Point taken Each to their own. I see some amazing HDR but about 1% of the time. The most amazing HDR for me is when it doesn't look like HDR. So often it has that 'confected' artificial look I find. It becomes a processing look of its own and often due to non-judicious post processing - or people taking too much of a dynamic leap.
But just my opinion obviously.
I understand what you are saying ... IMHO, in the resent years HDR photography technique has influenced a lot of people and many probably tried to emulate that technique and probably didn't fare well, so I suppose the fault lies more with the photographer's ability to use HDR correctly rather than some fault of HDR ... after all it is just a tool ... the same applies to any photography technique ... take saturation for example ... I've seen photos where they have been post processed so bad that the saturation looks artificial, but that is the fault of the photographer and not the fault of saturation.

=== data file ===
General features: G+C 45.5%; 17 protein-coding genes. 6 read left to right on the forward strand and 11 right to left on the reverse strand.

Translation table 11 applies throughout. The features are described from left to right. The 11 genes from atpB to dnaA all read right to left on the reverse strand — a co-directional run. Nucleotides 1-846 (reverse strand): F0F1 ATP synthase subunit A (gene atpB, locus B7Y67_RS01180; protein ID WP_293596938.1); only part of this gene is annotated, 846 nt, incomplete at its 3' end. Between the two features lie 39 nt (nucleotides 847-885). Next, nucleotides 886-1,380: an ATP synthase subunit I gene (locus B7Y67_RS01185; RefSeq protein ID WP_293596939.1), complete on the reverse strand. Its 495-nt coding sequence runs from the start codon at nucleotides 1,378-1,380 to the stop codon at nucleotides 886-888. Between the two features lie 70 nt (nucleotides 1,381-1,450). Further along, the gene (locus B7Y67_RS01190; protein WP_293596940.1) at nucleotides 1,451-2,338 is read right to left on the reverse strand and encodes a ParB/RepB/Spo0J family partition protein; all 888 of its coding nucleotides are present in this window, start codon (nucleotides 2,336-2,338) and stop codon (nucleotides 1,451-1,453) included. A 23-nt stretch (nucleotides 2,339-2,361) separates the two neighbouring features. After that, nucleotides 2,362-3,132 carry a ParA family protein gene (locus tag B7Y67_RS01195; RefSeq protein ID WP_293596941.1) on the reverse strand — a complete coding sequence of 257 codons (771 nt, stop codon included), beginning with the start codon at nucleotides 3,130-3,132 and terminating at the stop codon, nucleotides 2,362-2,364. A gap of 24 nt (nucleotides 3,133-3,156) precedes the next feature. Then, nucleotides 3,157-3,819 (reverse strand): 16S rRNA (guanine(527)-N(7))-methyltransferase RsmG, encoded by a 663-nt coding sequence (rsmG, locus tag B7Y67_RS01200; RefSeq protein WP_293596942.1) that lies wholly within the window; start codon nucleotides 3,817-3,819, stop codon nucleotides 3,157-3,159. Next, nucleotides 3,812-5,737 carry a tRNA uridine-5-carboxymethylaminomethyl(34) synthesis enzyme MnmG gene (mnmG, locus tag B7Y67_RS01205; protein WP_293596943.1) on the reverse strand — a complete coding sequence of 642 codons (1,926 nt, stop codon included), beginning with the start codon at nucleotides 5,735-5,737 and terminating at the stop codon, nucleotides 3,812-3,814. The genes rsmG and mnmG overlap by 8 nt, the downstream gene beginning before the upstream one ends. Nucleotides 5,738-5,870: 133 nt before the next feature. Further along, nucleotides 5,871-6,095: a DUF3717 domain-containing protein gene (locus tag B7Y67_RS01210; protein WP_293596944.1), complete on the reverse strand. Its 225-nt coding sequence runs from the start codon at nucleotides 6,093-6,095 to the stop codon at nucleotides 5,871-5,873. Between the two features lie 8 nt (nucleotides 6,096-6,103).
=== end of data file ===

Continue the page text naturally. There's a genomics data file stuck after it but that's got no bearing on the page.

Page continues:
This is where 5D MK III shines ... see this pic ... it was made in a very dimly lit corner of an exhibition booth today at the Offshore Middle East Conference ... when I saw that food, I immediately wanted to see what the 5D MK III's in-camera HDR could come up with ... the photo is handheld and no post processing, it is straight out of the camera ... I didn't pay any special attention to composition ... all I did is, set it to f/16 on Av mode, ISO 100, enable in-camera HDR to Natural, point and shoot. IMHO, nowhere does the photo look like HDR.
« Last Edit: January 21, 2013, 02:55:39 PM by Rienzphotoz »
5D MK III, 16-35/2.8 L II, 24-70/2.8 VC, 24-105/4 L IS, 70-200/2.8 L IS II, 100/2.8 L IS, 40/2.8, 50/1.4, 85/1.8, 150-500 OS, 600EX-RTx2, ST-E3-RT, Rokinon 24/3.5 T-S, D7100+18-300 VR, YN568EX, 055CXPRO4+468MGRC2, 190CXPRO4+322RC2, Gorillapod Focus+496RC2, CamRanger, B+W filters, Konova K3/31.5 etc